Pending the results of her investor search, Kelsay plans on officially launching Penny’s Loafers in June or July. If all goes well, indestructible dog toys could completely change the way that pet owners do their shopping.

West Virginia Lawmakers Legalize Raw Milk, Immediately Get ‘Mystery’ Stomach Illness

west virginia raw milkLawmakers in the West Virginia capital of Charleston got a taste of their own medicine after a mysterious “stomach bug” made the rounds.

Recently, a group of West Virginia lawmakers passed a bill making it legal for West Virginians to consume raw milk and dairy products. At least one delegate brought in raw milk for the legislators, who cheerfully toasted to their victory.

Now, the state’s Department of Health has received an anonymous tip that the raw milk caused a vicious stomach bug, debilitating many of those same lawmakers. State health officials are investigating what West Virginia lawmakers say is probably just a coincidence.

“Some other colleagues that have similar symptoms that I’ve been experiencing,” said Republican Delegate Pat McGeehan. “[Delegate Scott Cadle] caught me in the hallway, offered a cup to me, and you want to try to be a gentleman…I had a small sip and walked away and tossed the rest of it.”

Raw milk advocates claim the beverage contains more nutrients, vitamins, and is a more ethical product. Yet few people now deny that raw dairy products can be very hazardous to public health.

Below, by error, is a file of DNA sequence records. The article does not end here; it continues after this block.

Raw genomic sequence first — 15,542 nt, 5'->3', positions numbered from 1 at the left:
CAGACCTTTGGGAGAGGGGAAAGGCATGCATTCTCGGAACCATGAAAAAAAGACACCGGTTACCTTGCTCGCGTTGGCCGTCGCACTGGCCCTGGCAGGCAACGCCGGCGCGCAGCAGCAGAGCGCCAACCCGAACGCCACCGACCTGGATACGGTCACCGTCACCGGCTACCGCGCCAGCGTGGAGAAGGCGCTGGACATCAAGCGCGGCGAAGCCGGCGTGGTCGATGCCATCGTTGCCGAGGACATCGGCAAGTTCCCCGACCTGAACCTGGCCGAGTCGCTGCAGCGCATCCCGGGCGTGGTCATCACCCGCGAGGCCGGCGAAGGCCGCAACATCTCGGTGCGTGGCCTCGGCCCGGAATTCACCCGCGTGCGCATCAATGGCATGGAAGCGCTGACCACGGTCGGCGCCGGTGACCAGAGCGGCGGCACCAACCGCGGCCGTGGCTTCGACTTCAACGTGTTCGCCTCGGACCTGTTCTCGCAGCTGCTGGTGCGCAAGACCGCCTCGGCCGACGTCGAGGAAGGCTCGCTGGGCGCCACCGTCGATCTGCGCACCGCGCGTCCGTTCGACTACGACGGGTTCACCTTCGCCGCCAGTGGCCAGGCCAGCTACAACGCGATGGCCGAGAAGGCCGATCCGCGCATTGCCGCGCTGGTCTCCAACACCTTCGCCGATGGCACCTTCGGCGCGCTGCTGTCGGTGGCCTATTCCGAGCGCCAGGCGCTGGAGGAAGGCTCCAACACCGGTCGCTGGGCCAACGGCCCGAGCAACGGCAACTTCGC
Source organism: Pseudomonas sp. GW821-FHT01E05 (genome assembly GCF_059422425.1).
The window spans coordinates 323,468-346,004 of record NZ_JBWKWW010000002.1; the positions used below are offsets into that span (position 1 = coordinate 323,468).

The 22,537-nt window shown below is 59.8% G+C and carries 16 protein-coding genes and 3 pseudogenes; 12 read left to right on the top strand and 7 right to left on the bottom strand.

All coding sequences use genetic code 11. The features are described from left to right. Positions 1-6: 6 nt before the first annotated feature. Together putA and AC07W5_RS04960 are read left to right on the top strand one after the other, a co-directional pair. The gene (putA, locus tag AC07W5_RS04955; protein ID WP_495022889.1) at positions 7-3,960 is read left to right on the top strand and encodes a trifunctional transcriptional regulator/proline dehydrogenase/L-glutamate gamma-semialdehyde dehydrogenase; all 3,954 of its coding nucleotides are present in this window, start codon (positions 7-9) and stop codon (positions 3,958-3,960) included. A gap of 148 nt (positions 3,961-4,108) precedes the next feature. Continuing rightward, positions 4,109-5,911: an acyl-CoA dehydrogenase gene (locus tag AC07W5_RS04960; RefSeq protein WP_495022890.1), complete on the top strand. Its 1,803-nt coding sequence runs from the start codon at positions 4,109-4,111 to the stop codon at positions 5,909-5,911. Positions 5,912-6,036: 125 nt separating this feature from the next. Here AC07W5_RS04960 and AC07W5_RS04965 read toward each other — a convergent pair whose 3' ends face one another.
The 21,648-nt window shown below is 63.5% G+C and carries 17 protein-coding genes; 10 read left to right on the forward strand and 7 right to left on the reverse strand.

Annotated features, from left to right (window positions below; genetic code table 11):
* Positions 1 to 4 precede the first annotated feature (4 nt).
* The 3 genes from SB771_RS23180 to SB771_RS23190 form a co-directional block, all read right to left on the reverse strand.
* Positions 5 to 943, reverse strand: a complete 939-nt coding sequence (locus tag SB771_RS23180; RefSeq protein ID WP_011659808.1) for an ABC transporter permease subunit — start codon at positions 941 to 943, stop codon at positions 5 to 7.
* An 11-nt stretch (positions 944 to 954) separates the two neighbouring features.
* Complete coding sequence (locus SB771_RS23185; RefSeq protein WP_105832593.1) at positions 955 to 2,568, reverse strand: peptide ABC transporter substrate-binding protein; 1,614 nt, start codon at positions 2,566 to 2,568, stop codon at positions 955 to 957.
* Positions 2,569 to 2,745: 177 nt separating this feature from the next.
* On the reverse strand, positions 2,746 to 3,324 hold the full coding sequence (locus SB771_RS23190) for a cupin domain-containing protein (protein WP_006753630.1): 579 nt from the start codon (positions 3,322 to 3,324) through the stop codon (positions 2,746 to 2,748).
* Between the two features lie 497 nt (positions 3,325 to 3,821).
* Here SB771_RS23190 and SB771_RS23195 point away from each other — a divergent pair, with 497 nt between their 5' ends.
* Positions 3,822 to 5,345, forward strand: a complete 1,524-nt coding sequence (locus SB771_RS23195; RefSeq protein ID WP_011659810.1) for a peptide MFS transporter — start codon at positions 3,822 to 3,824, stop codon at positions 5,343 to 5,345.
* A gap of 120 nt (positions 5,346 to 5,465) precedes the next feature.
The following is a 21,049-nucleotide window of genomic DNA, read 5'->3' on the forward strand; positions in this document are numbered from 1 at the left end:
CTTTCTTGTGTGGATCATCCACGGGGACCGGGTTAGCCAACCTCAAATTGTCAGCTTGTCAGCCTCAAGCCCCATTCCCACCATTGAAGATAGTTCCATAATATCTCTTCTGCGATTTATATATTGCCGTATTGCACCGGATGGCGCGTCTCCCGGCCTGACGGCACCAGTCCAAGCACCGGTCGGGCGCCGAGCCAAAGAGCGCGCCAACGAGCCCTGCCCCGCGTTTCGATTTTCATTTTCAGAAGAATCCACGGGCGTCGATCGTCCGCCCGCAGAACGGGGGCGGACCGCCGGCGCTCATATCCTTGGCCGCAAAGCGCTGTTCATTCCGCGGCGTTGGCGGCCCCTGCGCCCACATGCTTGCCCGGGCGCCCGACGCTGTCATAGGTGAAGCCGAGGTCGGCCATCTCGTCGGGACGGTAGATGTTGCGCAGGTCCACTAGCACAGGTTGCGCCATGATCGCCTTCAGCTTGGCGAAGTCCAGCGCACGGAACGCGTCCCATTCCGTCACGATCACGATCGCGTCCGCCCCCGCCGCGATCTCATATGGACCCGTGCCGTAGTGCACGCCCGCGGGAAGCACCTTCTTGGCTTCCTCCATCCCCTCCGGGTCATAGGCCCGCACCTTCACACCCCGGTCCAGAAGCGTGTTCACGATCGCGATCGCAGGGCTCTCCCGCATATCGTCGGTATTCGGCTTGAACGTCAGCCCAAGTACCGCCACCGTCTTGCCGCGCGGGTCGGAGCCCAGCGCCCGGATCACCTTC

The Food and Drug Administration “strongly discourages raw milk consumption due to the serious dangers of harmful microorganisms present in unpasteurized milk.” Plus, the U.S. Centers for Disease Control and Prevention reports that in all dairy product-related outbreaks reported between 2007 and 2012, fully 81% of the incidents involved raw milk or cheeses.

Typically, raw dairy products are pasteurized before being sold to the public. Most often, the milk is heated or subjected to high pressures, killing the dangerous microorganisms that can live in dairy items.

Still, even though raw dairy can be dangerous, West Virginia lawmakers and others say that prohibition is not the answer. Alcohol and tobacco are dangerous, and can still be bought by adults who understand the risks.

It’s a free country, and at least in West Virginia, that means the freedom to drink raw, unpasteurized milk.

Just be prepared to stomach the consequences.

Image Source: WSAZ

A Man and His Bible Survive a Flaming Car Wreck

After witnessing a driver and his Bible survive a potentially horrific car crash that resulted in the car bursting into flames, many on the scene are reporting that they saw a miracle — or rather, an act of divine intervention.

Car accidents can happen for a number of reasons. For example, while oil technology has made it so cars don’t have to change their oil every 3,000 miles, neglecting to change it can lead to accidents. In the case of this particularly holy incident, a man operating a Jeep on Memphis, Tennessee’s State Route 385 was sideswiped, causing it to fall off the road and tumble down a hill, where it hit a pole. The car quickly caught fire.

According to reports, several drivers immediately stopped and ran to the scene of the accident, trying their best to pull the man from the flaming vehicle. They soon discovered that the man was trapped in the driver’s seat, with the steering wheel pressed against his chest.

Luckily, an officer arrived on the scene and removed the driver from the clutches of the engulfed vehicle.

And somewhat miraculously, the man left the scene in non-critical condition.